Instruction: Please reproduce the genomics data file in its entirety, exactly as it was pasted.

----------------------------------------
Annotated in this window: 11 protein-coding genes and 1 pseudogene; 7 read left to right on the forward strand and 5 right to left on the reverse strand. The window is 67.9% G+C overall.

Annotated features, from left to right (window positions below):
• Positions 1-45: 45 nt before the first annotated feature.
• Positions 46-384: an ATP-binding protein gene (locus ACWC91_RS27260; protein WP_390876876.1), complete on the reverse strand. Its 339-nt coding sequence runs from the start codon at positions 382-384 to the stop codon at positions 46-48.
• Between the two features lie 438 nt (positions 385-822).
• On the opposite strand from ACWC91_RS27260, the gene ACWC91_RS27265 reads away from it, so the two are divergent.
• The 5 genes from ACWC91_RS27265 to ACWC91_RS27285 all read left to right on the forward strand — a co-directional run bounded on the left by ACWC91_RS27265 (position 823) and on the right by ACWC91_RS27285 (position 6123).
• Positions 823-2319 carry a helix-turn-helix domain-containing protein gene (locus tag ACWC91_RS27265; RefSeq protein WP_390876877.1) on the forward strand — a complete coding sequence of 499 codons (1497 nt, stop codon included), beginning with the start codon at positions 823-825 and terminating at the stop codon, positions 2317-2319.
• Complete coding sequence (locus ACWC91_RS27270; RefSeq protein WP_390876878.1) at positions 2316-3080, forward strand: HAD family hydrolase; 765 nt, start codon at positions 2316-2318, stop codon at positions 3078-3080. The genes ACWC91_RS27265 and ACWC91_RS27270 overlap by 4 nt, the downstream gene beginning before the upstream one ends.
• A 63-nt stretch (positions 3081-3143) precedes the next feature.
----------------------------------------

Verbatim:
Annotated in this window: 11 protein-coding genes and 1 pseudogene; 7 read left to right on the forward strand and 5 right to left on the reverse strand. The window is 67.9% G+C overall.

Annotated features, from left to right (window positions below):
• Positions 1-45: 45 nt before the first annotated feature.
• Positions 46-384: an ATP-binding protein gene (locus ACWC91_RS27260; protein WP_390876876.1), complete on the reverse strand. Its 339-nt coding sequence runs from the start codon at positions 382-384 to the stop codon at positions 46-48.
• Between the two features lie 438 nt (positions 385-822).
• On the opposite strand from ACWC91_RS27260, the gene ACWC91_RS27265 reads away from it, so the two are divergent.
• The 5 genes from ACWC91_RS27265 to ACWC91_RS27285 all read left to right on the forward strand — a co-directional run bounded on the left by ACWC91_RS27265 (position 823) and on the right by ACWC91_RS27285 (position 6123).
• Positions 823-2319 carry a helix-turn-helix domain-containing protein gene (locus tag ACWC91_RS27265; RefSeq protein WP_390876877.1) on the forward strand — a complete coding sequence of 499 codons (1497 nt, stop codon included), beginning with the start codon at positions 823-825 and terminating at the stop codon, positions 2317-2319.
• Complete coding sequence (locus ACWC91_RS27270; RefSeq protein WP_390876878.1) at positions 2316-3080, forward strand: HAD family hydrolase; 765 nt, start codon at positions 2316-2318, stop codon at positions 3078-3080. The genes ACWC91_RS27265 and ACWC91_RS27270 overlap by 4 nt, the downstream gene beginning before the upstream one ends.
• A 63-nt stretch (positions 3081-3143) precedes the next feature.